Quotations About / On:
Television thrives on unreason, and unreason thrives on television. It strikes at the emotions rather than the intellect.
(Robin, Sir Day (b. 1915), British broadcaster. Financial Times (London, Nov. 8, 1989).)
Television constipates the mind.
Never miss a chance to have sex or appear on television.
(Gore Vidal (b. 1925), U.S. novelist, critic. Attributed, Macmillan Dictionary of Quotations (1989).)
The sky above the port was the color of television, tuned to a dead channel.
(William Gibson (b. 1948), U.S. science fiction (cyberpunk) writer. Neuromancer, ch. 1, Ace Science Fiction (1984).
Infamous opening sentence of the quintessential "cyberpunk" novel.)
... there is no reason to confuse television news with journalism.
(Nora Ephron (b. 1941), U.S. author and humorist. Scribble Scrabble, ch. 5 (1978).
Written in 1975 at the end of an essay harshly criticizing CBS-TV for paying H. R. Haldeman, a key figure in the "Watergate" political scandal, to appear on its 60 Minutes news program.)
Television was not invented to make human beings vacuous, but is an emanation of their vacuity.
(Malcolm Muggeridge (1903-1990), British broadcaster. "I Like Dwight," Tread Softly for You Tread on My Jokes (1966).)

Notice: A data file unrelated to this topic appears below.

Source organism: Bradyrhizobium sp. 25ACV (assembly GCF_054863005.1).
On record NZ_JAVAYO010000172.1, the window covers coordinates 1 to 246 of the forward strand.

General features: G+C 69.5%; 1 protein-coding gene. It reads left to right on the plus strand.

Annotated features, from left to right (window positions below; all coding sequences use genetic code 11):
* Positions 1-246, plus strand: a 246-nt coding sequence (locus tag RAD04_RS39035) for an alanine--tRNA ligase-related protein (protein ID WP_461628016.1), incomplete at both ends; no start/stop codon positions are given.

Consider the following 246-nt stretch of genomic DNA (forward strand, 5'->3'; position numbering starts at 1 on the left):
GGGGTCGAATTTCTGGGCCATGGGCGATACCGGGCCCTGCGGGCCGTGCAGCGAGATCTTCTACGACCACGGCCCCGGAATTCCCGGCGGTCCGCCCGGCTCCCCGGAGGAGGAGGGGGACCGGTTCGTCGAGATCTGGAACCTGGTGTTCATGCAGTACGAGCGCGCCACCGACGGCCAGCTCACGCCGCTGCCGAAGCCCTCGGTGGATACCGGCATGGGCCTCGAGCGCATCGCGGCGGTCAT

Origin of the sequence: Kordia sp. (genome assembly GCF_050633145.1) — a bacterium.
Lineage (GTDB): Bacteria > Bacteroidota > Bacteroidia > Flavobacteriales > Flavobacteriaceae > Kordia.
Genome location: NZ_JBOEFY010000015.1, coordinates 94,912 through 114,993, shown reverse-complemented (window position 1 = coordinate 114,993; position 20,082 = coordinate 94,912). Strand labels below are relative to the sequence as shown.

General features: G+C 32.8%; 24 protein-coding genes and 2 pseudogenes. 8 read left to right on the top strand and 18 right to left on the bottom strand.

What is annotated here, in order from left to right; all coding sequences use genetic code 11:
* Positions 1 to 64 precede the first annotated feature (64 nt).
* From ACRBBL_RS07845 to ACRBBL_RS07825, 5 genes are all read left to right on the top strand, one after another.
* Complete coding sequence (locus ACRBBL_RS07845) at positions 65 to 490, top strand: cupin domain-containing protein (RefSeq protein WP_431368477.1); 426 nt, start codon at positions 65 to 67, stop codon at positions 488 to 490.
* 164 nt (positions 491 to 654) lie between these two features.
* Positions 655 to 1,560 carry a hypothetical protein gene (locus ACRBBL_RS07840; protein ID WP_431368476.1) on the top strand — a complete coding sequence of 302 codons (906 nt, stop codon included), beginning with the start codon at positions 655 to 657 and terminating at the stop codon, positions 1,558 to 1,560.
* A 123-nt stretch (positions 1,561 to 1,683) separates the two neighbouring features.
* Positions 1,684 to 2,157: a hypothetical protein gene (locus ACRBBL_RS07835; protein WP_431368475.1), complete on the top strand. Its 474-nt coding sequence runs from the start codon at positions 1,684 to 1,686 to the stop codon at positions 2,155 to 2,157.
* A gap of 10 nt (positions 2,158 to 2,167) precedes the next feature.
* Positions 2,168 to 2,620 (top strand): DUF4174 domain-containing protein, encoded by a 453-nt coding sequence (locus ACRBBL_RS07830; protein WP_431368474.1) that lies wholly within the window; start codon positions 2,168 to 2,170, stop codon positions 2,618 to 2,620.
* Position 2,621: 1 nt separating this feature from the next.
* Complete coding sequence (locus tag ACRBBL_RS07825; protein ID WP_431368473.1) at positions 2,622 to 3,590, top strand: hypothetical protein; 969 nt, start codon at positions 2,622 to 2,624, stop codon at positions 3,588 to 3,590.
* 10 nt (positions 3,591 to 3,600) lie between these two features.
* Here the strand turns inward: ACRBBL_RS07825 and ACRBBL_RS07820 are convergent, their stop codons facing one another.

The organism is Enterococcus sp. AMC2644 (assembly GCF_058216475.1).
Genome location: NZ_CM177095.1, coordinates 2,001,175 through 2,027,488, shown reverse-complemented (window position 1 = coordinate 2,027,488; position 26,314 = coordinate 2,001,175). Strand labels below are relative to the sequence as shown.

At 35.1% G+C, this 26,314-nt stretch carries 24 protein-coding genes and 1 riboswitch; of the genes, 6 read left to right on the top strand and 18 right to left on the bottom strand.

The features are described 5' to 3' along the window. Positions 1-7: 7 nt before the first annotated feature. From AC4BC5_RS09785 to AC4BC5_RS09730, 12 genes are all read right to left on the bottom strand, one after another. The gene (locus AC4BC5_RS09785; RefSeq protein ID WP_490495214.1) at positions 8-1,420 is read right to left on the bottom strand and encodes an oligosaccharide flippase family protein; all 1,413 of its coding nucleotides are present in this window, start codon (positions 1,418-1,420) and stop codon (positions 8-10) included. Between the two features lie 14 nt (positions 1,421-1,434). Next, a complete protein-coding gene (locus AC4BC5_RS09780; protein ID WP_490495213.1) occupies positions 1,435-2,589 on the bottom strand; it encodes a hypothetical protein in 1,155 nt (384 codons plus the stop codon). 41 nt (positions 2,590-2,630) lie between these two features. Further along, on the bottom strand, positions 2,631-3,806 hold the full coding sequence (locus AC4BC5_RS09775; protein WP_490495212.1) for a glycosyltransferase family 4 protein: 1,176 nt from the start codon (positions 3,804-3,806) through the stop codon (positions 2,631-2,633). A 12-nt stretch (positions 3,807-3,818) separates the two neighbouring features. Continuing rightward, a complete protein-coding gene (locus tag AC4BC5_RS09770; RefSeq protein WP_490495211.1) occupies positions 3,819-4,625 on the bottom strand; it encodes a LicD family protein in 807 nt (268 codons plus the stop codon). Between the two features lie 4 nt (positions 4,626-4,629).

Television has brought back murder into the homewhere it belongs.
(Alfred Hitchcock (1899-1980), Anglo-American filmmaker. Observer (London, Dec. 19, 1965).)
Let's face it, there are no plain women on television.
(Anna Ford (b. 1943), British television personality. quoted in Observer (London, Sept. 23, 1979).)
Europe has a press that stresses opinions; America a press, radio, and television that emphasize news.
(James Reston (b. 1909), U.S. journalist. "The President and the Press," The Artillery of the Press (1966).)
In Beverly Hills ... they don't throw their garbage away. They make it into television shows.
(Woody Allen (b. 1935), U.S. filmmaker, and Marshall Brickman, screenwriter. Alvy Singer (Allen), in the film Annie Hall (1977).
repr. In Four Films of Woody Allen (1982).)